A Ghanaian lawmaker is calling on architect David Adjaye to return tens of millions of dollars paid to his architectural firm for the design of the country’s new National Cathedral in Accra. 

Samuel Okudzeto Ablakwa, a minority member of Ghana’s Parliament, says the $21.4 million doled out to the firm Adjaye and Associates was not approved by the legislature and therefore should be given back. In social media posts and interviews with local news outlets, Ablakwa described the process as “fraudulent.”

In a recent tweet, the MP also claimed that Adjaye charged the Ghanian government an additional amount of money for the project beyond the original fee.

Adjaye’s architecture firm, which maintains offices in the capital city of Accra, was tapped to design the National Cathedral in 2018. Adjaye’s plan for the venue includes a two-tiered auditorium with some 5,000 seats, a baptistery, a grand central hall, an art gallery, a music school, and several chapels. 

The interdenominational cathedral is to be built on 14 acres of land next to Osu Cemetery, where numerous existing buildings have already been destroyed to make room. It’s expected to be unveiled in 2024. 

Ablakwa, who belongs to the center-left National Democratic Congress party, says that timeline is unrealistic, pointing to the fact that construction on the project was halted earlier this year. For him, responsibility ultimately falls on Ghanian President Nana Akufo-Addo, who, Ablakwa claims, has obscured and mismanaged state funds.

“Already there has been a lot of destruction, a lot of damage, a lot of demolition, and so much money has gone into all kinds of pockets,” the MP told local media this month. “It appears that a little has gone into the project. The question, therefore, is what do we do?”

Ablakwa’s accusations have thus far gone unacknowledged by Nana Akufo-Addo, the leader of the majority New Patriotic Party, and Adjaye. The National Cathedral of Ghana has released two statements addressing questions about the funding of the project but neither made mention of Ablakwa.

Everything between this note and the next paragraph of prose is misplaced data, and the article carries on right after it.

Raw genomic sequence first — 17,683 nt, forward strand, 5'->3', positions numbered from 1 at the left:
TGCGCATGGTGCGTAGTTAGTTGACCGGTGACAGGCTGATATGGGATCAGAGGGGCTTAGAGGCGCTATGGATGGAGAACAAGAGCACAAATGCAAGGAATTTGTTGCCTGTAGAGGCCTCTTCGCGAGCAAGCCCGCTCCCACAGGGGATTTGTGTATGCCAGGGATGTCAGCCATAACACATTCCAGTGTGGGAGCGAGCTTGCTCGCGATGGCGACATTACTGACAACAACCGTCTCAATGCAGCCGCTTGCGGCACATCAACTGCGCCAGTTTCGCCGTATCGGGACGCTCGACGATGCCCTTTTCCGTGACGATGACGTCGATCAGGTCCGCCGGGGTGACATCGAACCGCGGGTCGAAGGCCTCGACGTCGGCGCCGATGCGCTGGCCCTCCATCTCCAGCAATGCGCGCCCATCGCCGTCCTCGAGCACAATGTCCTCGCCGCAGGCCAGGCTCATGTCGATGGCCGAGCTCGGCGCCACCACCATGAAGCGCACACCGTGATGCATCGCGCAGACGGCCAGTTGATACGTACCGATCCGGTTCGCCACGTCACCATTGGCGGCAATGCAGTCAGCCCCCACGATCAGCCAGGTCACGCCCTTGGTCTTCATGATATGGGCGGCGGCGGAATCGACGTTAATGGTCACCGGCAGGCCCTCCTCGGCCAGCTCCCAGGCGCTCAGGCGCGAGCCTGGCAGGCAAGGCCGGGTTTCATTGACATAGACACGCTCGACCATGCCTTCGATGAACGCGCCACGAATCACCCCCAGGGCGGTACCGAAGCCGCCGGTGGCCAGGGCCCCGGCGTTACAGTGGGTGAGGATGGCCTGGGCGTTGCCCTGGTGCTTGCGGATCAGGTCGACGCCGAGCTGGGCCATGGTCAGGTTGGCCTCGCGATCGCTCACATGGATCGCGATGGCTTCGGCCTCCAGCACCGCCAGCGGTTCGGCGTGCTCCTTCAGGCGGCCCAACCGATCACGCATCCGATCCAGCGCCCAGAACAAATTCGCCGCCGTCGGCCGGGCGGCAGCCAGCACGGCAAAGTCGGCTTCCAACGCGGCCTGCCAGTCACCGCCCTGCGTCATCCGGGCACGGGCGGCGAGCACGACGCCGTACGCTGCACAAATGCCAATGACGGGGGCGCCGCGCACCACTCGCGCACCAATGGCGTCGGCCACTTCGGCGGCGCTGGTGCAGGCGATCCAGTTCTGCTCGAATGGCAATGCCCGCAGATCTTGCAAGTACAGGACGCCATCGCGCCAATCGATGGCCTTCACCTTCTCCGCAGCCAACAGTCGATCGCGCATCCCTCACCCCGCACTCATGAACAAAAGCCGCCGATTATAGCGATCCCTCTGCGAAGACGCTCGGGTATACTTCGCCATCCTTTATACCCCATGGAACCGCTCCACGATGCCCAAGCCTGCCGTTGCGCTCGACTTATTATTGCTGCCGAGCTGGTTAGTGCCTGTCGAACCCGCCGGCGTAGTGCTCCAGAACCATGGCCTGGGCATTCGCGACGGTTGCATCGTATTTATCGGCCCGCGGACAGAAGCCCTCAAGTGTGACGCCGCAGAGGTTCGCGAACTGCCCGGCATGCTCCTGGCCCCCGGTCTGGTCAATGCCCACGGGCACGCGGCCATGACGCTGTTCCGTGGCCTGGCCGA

Representatives from Adjaye and Associates did not immediately respond to Artnet News’s request for comment.

Others say there are holes in the MP’s arguments, arguing that the fee for Adjaye’s firm amounts to just 10.5 percent of the total construction costs, despite the Ghanaian’s Ministry of Works and Housing’s recommended rate of 16.5 percent, according to Designboom. The architect’s team won’t be paid in full until the project is completed. 

The outlet also reported that, while the fee for Adjaye wasn’t formally approved by Parliament, it was okayed by Ghana’s Public Procurement Authority, a board established by the legislature in 2003.

“I find it sad to see men we celebrate for their intellectual artistry being the lead campaigners against a globally successful Ghanaian such as David Adjaye, who chose to relocate his global business in Ghana,” wrote prominent New Patriotic Party member Gabby Otchere-Darko in a statement on Facebook.

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